It’s Election Day, a day of reckoning for President Donald Trump and former Vice President Joe Biden, and I’m here to foist a completely radical idea on the American public: Let’s count all the votes.
I know, I know, it sounds nutty — but hear me out. When we set up a contest based on individual Americans exercising their constitutional right to vote for the person they want to represent them in the White House, it seems the smartest way to determine a victor in each state is to tabulate ALL the votes cast by the aforementioned individual Americans BEFORE officially declaring a winner.
It should go something like this:
1) Everybody votes, either in-person or by submitting ballots via mail.
2) Election officials in each state count all the votes, including mail-in ballots postmarked on or before Election Day, regardless of how long it takes.
3) Once all the votes are counted, the vote in each state is certified and an official winner of that state is declared.
Self-righteous “election nerds” and “historians” and “people with a rudimentary understanding of the country’s electoral process” will look at those three steps and say: “Well, yeah, that’s basically how things have always worked.”
But those smarties clearly haven’t been paying attention to President Trump, who believes all the votes must be counted on Election Day and any votes that haven’t been counted when the clock strikes midnight should disappear in a poof of MAGA pixie dust.
At a recent campaign rally in Georgia, Trump said: “Everything has to be counted by the evening of our Election Day. … If they want more time, let them put their ballots in early.”
Trump campaign officials have said that if Trump is leading on Election Day, any additional vote counting that undoes that lead will represent Democrats trying “to steal it back after the election.”
Again, democracy enthusiasts will say: “That’s a deeply unhinged way of thinking about an election. Counting votes isn’t stealing anything, and besides, you can’t steal an election that hasn’t been won yet.”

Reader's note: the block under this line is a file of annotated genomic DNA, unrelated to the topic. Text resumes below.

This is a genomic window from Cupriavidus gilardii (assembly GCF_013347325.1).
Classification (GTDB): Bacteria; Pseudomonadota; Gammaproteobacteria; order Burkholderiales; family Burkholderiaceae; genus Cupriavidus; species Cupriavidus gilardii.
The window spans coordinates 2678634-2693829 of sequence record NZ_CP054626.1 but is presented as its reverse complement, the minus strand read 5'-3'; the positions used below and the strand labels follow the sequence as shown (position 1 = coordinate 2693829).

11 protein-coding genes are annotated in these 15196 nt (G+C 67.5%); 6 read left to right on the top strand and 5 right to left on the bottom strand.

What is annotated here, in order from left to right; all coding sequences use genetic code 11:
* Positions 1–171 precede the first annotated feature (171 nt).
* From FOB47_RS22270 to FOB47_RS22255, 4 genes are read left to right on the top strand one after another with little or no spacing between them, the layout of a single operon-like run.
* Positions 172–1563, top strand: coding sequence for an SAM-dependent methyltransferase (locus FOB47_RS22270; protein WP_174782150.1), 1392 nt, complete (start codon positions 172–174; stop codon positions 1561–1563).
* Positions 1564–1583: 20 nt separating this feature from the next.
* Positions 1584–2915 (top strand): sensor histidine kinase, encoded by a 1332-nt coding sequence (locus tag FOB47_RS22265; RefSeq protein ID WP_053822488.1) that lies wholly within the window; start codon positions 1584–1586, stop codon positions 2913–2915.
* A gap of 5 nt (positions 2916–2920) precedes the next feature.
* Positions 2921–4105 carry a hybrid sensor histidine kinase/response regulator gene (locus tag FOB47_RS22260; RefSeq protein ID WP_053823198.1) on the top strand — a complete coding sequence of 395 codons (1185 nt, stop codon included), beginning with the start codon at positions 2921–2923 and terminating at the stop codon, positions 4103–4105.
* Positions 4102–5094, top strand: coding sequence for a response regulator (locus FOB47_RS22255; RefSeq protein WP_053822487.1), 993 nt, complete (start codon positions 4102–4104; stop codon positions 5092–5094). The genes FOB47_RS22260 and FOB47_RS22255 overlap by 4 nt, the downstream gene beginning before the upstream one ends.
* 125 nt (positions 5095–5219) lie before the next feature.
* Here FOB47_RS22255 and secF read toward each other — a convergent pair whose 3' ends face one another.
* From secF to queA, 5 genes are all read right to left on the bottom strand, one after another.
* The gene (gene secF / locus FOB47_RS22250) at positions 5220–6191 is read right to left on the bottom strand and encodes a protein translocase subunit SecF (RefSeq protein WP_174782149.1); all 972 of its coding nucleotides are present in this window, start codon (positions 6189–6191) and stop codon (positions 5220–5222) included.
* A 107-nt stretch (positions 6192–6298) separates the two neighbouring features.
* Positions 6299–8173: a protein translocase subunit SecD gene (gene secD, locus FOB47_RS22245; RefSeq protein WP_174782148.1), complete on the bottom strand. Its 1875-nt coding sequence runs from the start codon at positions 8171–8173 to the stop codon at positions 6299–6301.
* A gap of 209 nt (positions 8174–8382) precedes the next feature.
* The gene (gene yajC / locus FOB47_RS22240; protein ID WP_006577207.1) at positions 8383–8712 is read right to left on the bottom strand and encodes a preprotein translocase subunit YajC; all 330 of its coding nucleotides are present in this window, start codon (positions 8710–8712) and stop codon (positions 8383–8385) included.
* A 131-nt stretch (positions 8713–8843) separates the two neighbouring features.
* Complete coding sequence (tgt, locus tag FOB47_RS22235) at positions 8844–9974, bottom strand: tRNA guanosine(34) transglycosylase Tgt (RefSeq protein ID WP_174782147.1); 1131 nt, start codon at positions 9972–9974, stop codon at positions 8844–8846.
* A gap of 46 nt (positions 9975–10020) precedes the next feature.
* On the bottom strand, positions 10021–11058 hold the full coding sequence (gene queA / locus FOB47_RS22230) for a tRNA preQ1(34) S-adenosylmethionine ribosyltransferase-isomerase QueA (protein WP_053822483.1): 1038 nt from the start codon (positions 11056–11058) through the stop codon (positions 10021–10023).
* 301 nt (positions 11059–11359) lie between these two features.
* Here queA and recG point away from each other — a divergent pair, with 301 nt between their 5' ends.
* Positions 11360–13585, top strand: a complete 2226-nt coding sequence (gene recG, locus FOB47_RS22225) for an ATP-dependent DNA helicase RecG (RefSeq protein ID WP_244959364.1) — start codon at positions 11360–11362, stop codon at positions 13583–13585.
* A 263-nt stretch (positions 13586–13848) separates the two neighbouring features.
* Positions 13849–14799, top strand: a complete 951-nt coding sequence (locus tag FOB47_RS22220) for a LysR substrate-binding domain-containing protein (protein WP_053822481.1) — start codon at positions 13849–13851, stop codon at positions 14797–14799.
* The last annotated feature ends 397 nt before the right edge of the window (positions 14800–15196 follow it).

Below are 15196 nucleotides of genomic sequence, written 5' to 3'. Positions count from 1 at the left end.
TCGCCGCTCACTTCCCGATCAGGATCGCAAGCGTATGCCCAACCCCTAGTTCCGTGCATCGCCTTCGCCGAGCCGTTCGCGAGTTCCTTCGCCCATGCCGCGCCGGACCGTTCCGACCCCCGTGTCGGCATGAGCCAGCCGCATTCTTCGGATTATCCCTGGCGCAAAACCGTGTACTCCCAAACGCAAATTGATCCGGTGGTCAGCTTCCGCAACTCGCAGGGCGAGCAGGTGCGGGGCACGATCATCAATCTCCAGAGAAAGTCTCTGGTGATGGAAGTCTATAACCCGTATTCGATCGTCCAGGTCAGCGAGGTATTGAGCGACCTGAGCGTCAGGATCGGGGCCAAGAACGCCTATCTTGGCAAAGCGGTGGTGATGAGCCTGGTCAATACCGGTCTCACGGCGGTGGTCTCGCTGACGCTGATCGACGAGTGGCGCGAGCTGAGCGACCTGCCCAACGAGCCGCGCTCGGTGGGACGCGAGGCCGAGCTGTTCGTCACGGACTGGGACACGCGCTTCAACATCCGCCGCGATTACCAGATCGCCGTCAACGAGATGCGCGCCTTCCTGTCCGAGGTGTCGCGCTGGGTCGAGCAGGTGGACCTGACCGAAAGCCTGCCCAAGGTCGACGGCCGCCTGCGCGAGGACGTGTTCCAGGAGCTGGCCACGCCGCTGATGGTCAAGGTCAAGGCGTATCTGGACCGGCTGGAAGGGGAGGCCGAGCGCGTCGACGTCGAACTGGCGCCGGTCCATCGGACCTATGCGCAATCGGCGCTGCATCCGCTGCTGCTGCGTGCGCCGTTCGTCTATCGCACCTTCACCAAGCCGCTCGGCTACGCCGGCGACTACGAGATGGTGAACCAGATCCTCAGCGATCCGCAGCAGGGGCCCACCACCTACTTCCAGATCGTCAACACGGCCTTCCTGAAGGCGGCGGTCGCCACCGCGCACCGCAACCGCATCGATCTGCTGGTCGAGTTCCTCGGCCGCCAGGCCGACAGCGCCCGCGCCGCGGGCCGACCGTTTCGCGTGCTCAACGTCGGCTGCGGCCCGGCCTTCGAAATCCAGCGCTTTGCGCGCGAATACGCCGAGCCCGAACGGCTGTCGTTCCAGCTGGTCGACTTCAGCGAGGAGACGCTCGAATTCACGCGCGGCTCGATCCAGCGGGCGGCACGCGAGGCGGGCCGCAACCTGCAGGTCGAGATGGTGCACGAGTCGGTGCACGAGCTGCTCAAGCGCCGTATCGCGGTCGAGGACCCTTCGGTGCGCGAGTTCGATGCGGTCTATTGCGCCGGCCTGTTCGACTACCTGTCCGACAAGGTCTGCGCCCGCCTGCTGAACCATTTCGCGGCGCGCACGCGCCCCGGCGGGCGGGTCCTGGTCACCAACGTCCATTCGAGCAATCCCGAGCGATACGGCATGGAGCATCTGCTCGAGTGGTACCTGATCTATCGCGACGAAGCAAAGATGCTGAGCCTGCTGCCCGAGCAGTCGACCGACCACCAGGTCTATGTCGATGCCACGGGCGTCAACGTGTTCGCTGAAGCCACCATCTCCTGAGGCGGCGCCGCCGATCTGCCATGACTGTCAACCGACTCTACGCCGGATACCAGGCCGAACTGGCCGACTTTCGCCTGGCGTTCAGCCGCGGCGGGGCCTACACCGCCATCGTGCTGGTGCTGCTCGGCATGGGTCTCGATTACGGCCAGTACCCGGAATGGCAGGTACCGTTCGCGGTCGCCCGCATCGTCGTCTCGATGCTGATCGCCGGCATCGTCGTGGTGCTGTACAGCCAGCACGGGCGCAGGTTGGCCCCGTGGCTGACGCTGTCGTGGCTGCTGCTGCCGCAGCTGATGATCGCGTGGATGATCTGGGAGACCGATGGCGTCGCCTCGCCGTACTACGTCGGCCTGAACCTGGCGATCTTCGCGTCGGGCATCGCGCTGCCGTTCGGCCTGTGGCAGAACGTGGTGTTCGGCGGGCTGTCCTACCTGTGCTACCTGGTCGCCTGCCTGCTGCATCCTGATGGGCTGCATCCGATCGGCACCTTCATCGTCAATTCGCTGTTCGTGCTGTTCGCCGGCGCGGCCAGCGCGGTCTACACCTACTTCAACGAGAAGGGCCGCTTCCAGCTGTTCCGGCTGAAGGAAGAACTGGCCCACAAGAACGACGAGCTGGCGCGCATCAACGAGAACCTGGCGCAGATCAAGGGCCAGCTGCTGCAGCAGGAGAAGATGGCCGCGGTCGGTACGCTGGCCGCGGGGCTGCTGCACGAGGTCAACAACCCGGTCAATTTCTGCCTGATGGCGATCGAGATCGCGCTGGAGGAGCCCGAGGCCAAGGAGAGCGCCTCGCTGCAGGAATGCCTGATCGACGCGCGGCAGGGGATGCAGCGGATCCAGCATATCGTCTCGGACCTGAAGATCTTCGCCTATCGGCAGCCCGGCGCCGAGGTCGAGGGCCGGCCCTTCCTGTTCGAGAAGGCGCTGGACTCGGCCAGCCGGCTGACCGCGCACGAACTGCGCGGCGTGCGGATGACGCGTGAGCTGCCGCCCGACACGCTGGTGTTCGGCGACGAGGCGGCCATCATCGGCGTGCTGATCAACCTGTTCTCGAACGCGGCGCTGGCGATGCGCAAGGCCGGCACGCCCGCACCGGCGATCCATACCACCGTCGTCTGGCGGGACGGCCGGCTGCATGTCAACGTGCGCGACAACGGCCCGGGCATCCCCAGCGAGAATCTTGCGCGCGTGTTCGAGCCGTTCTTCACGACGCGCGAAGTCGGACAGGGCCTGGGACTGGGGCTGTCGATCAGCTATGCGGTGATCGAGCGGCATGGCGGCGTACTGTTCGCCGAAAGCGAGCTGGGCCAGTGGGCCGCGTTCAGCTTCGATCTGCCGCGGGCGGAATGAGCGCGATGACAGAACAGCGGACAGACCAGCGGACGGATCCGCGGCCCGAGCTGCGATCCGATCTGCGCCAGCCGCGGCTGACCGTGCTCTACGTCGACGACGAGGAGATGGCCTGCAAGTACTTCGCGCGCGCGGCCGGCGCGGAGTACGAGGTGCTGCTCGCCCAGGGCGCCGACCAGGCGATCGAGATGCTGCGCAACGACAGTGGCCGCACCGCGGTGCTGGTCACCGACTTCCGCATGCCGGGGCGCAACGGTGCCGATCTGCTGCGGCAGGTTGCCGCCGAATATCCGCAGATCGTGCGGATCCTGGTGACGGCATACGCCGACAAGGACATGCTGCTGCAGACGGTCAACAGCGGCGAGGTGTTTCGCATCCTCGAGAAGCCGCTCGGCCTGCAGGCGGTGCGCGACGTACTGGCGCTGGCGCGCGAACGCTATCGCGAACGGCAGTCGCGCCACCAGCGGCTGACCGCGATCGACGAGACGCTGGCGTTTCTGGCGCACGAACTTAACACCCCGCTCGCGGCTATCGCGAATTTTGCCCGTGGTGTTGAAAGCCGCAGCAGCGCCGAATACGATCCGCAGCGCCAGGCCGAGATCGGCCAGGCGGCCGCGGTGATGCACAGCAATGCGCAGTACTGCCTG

But Trump keeps saying how bad it is that “states are allowed to tabulate ballots for a long period of time after the election is over.”
So I’m kind of torn over who to believe — people who have a deep understanding and respect for American history and the laws that cover the nation’s electoral system or a guy who has lied about winning a nonexistent prize he calls “the Michigan Man of the Year award” approximately 17,500 times.
It seems the best way to thread this needle it to just count all the votes.
Trump supporters are exuding confidence about Trump’s chances for reelection, so I have to imagine they would want to do all they can to run up the score, right?
Sure, there have been a few places where one might infer that GOP operatives and lawmakers are trying to suppress the vote and how many of them get counted. Like in Texas, where the Republican governor allowed only a single ballot drop-box in a county of 4.7 million people. And again in Texas, where GOP lawmakers have been fighting to get more than 100,000 votes legally cast at drive-up polling sites invalidated.
And in Wisconsin, Pennsylvania and North Carolina, where GOP legal maneuvers are aimed at invalidating mail-in ballots that arrive after Nov. 3, even if they’re postmarked on or before Election Day. And pretty much anywhere Republicans can find an angle that might reduce the number of votes that get counted.
But can you reasonably look at overwhelming evidence of a concerted GOP attempt to limit the number of votes counted and call it a concerted GOP attempt to limit the number of votes counted? Sounds like a stretch to me.
So it seems the most sensible solution is to just count all the votes, which I’m sure is what Trump and his fellow Republicans really want to see happen, since there’s no way they believe in cheating.
The president and his patriotic propaganda assistants will undoubtedly try to convince you it’s unprecedented for votes to be counted after Election Day. And that’s 100% true, as long as you ignore the fact that votes have always been counted after Election Day, which is why states don’t certify their vote count for days and often weeks after the election.
Trump might also suggest it’s suspicious if no winner is declared before midnight on election night, saying such a thing is unprecedented. That is also 100% true, as long as you ignore what happened in 2016, 2004, 2000, 1976, 1968 and 1960.
I’m not saying Trump and his Republican playmates are attempting anything untoward or desperately trying to game the system to their advantage by seeking, in every way possible, to disenfranchise the mail-in ballots Democrats and Republicans cast during an unprecedented pandemic. Nor am I saying Trump would do anything, no matter how undemocratic, to retain power and avoid admitting he lost in a free and fair election.
I’m not saying either of those things. I’m typing them.
So just to make sure we can all walk away happy, how about we adopt my off-the-wall idea and count all the votes?
It’s so crazy, it just might work.
Rex Huppke is a Chicago Tribune columnist. Readers may send him email at [email protected] Visit Chicago Tribune at www.chicagotribune.com. Distributed by Tribune Content Agency, LLC.